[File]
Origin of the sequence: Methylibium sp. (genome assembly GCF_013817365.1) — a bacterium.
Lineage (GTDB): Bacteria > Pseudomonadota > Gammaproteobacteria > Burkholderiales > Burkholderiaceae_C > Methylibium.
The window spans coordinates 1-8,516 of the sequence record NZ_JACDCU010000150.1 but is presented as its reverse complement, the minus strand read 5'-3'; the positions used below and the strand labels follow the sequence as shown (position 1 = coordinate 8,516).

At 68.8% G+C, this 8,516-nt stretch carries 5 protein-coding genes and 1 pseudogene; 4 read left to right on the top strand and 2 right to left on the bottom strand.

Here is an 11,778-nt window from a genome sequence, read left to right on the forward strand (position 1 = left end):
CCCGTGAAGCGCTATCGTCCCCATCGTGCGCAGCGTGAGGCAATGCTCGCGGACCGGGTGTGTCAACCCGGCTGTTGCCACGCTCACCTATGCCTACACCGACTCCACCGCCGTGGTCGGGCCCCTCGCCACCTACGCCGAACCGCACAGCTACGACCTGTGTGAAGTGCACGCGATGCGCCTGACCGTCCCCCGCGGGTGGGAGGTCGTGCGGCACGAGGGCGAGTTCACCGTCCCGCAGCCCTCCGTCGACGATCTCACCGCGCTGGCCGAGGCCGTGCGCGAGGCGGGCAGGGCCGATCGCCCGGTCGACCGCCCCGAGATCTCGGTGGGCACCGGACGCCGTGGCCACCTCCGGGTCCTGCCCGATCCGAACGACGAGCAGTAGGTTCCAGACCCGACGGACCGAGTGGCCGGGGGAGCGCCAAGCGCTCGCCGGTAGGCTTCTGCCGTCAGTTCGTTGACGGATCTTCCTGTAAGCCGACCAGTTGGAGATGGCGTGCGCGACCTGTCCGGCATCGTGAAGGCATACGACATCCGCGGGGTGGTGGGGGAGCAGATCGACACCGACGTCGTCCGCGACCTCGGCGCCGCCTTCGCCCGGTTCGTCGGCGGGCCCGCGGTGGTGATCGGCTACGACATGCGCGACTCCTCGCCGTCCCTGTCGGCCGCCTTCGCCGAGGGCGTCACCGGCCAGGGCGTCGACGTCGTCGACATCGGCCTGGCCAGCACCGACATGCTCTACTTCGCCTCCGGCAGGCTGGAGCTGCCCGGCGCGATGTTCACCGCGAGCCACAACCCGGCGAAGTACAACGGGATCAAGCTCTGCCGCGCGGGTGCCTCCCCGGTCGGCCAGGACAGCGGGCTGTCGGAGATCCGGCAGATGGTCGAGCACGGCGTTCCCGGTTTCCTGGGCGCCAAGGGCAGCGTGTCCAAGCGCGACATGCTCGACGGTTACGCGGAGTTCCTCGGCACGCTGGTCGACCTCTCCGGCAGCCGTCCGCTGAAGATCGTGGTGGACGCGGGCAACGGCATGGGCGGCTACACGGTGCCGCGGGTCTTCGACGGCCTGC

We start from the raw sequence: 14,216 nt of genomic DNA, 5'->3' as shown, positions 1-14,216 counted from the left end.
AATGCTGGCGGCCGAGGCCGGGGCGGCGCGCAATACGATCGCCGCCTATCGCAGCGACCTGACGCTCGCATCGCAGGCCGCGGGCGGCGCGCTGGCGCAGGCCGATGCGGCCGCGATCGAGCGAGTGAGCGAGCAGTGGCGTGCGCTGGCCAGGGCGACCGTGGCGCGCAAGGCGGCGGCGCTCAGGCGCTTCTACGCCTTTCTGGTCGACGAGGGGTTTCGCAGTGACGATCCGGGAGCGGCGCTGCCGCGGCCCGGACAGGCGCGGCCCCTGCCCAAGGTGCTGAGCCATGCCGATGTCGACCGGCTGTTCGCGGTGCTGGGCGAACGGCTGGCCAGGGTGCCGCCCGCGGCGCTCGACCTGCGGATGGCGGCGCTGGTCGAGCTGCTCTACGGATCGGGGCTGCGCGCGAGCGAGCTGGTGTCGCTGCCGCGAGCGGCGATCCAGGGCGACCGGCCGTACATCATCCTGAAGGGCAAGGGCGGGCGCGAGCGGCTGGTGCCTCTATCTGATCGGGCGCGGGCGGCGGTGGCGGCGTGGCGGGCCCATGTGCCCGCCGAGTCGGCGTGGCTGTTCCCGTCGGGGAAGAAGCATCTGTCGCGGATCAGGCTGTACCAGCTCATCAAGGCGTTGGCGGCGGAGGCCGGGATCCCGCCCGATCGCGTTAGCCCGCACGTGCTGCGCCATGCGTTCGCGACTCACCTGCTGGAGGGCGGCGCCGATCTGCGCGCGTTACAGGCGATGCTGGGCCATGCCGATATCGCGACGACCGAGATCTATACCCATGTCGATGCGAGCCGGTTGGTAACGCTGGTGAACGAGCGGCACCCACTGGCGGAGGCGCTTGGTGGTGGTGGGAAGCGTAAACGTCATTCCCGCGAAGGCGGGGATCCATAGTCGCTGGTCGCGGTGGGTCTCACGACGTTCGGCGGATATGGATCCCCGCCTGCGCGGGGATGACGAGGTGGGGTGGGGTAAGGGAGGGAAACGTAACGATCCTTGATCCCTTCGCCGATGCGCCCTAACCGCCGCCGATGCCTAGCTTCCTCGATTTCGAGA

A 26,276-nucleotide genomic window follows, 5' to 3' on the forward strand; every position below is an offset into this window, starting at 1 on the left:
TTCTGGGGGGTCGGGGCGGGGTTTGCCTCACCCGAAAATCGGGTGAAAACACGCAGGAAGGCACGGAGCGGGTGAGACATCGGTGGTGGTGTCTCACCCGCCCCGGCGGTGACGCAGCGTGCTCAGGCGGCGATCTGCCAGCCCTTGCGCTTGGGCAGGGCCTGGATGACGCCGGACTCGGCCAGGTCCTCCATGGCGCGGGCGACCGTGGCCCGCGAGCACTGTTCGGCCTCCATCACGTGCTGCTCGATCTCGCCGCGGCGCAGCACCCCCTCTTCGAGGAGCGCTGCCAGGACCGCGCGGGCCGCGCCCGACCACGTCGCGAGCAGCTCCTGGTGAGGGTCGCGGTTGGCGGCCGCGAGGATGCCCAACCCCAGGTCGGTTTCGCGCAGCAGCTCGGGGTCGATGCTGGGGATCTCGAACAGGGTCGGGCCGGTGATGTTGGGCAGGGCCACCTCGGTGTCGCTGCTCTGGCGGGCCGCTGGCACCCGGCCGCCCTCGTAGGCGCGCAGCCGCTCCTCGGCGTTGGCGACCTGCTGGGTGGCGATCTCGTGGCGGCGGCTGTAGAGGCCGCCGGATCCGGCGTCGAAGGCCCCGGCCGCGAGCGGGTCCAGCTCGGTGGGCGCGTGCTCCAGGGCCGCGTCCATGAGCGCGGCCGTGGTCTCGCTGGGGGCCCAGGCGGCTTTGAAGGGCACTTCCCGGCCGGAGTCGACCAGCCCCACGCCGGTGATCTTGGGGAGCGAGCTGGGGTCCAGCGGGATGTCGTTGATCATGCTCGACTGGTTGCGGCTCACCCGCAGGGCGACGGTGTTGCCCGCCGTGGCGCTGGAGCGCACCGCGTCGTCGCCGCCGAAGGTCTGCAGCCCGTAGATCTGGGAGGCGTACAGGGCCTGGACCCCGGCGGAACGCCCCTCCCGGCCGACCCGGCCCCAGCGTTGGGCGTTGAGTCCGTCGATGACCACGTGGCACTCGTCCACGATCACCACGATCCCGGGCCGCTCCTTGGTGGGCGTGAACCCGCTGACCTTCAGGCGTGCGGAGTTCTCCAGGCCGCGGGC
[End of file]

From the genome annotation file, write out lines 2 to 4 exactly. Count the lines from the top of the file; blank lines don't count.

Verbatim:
Lineage (GTDB): Bacteria > Pseudomonadota > Gammaproteobacteria > Burkholderiales > Burkholderiaceae_C > Methylibium.
The window spans coordinates 1-8,516 of the sequence record NZ_JACDCU010000150.1 but is presented as its reverse complement, the minus strand read 5'-3'; the positions used below and the strand labels follow the sequence as shown (position 1 = coordinate 8,516).

At 68.8% G+C, this 8,516-nt stretch carries 5 protein-coding genes and 1 pseudogene; 4 read left to right on the top strand and 2 right to left on the bottom strand.